• Clinical science

Medication for Parkinson disease


There are many pharmacologic options available for the treatment of Parkinson disease; regimens are tailored to the patient's age, symptoms, and symptom severity. While only symptomatic treatment is available at this point in time, drugs that may slow or reverse the course of the disease are currently being investigated. Since treatment of Parkinson disease at an early stage can significantly improve a patient's subjective well-being (honeymoon period), medical therapy should be initiated as soon as symptoms begin to interfere with the patient's daily life. For most patients, first-line treatment consists of levodopa (L-DOPA) or dopamine receptor agonists, e.g., ropinirole and pramipexole. Other drugs that are used to treat Parkinson disease include amantadine, MAO-B inhibitors, and COMT inhibitors.


Substance class Agent Mode of action Indication Additional information
Dopamine precursors
  • L-DOPA is converted to dopamine by DOPA decarboxylase at the presynaptic neuron direct dopaminergic effect (especially at D2 receptors)
  • Predominantly controls bradykinetic symptoms
  • First-line treatment for patients > 65 years of age or patients with comorbidities
  • Second-line treatment for patients < 65 years of age
  • Mostly given as monotherapy in combination with decarboxylase inhibitors
  • Most effective drug for reducing symptoms
  • However, increased risk of severe motor dysfunction with long-term use (see “Side effects” below)
  • Administer between meals (e.g., 30 minutes before a meal) to increase gastrointestinal absorption (→ avoid high-protein diets)
Decarboxylase inhibitors
  • Always administered together with L-DOPA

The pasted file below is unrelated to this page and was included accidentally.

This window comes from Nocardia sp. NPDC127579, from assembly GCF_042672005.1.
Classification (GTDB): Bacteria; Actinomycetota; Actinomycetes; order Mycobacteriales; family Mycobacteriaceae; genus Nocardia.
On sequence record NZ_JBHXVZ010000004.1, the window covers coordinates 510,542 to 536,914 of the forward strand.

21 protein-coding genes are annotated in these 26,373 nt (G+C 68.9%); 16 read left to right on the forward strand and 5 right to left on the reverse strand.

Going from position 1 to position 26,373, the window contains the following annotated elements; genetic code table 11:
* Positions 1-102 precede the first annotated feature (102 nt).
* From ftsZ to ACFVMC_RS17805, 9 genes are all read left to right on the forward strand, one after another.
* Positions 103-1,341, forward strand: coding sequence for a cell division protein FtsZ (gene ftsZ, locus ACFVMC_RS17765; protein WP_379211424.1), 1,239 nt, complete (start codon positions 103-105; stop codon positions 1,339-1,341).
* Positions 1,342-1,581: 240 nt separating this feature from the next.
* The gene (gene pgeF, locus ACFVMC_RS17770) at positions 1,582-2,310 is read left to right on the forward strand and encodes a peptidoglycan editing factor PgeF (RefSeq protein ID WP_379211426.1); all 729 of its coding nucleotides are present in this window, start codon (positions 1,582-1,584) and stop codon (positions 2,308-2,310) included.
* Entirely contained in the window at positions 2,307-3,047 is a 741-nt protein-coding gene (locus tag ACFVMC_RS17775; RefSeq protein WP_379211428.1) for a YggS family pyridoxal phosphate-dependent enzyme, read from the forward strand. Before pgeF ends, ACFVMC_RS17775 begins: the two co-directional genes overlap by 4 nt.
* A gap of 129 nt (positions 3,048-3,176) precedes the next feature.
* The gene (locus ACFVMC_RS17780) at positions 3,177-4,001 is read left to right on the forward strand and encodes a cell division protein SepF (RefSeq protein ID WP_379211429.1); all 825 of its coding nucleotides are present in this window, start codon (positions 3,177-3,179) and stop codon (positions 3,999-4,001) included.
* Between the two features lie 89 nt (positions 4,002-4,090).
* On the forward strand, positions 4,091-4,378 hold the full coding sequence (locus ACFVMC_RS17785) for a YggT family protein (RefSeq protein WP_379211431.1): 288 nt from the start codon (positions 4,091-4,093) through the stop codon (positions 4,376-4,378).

Dopamine agonists Non-ergot
  • Act directly at striatal dopamine receptors
  • Predominantly control bradykinetic symptoms
  • First-line treatment for patients < 65 years of age
  • Less effective than L-DOPA, but fewer side effects
  • Effective in advanced disease stages
  • Second-line treatment for patients < 70 years of age
COMT inhibitors
  • Inhibition of the peripheral (entacapone) or central (tolcapone) catechol-O-methyl transferase (COMT) → ↓ metabolization of dopamine → ↑ dopamine effect → ↓ demand for L-DOPA and longer therapeutic effect for each dose
NMDA antagonists
  • Acts antagonistically at the glutamate N-methyl-D-aspartate (NMDA) receptor → dopaminergic effect
  • Mostly controls bradykinetic symptoms
  • Short-term treatment of mild symptoms
  • Drug of choice during akinetic crisis
  • Reduction of L-DOPA-induced dyskinesia
  • Loss of effect after several months of treatment → cannot be used for long-term therapy
  • May have cardiac side effects (prolonged QT interval)
MAO-B inhibitors
  • Inhibition of MAO-B decreased dopamine metabolization in the brain → prolonged dopamine effect → ↓ demand for L-DOPA
  • Alternative to L-DOPA or dopamine agonists for short-term therapy in patients with mild symptoms in early disease stages

Anticholinergic drugs
(muscarinic antagonists)

  • Useful as monotherapy in patients < 65 years with tremor as the main complaint
  • May be used as an adjunct if tremor is not sufficiently controllable with standard treatment

Patients who do not respond to levodopa therapy will not respond to dopamine agonist therapy!


Side effects

L-DOPA (in combination with carbidopa)

Dopamine agonists

Other substances

NMDA antagonists can cause prolonged QT intervals! Do not administer NMDA antagonists to patients with a history of cardiac disorders!

Administration of antimuscarinic drugs to patients with mental disorders or delirium will likely worsen psychiatric symptoms!


We list the most important adverse effects. The selection is not exhaustive.

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last updated 10/02/2019
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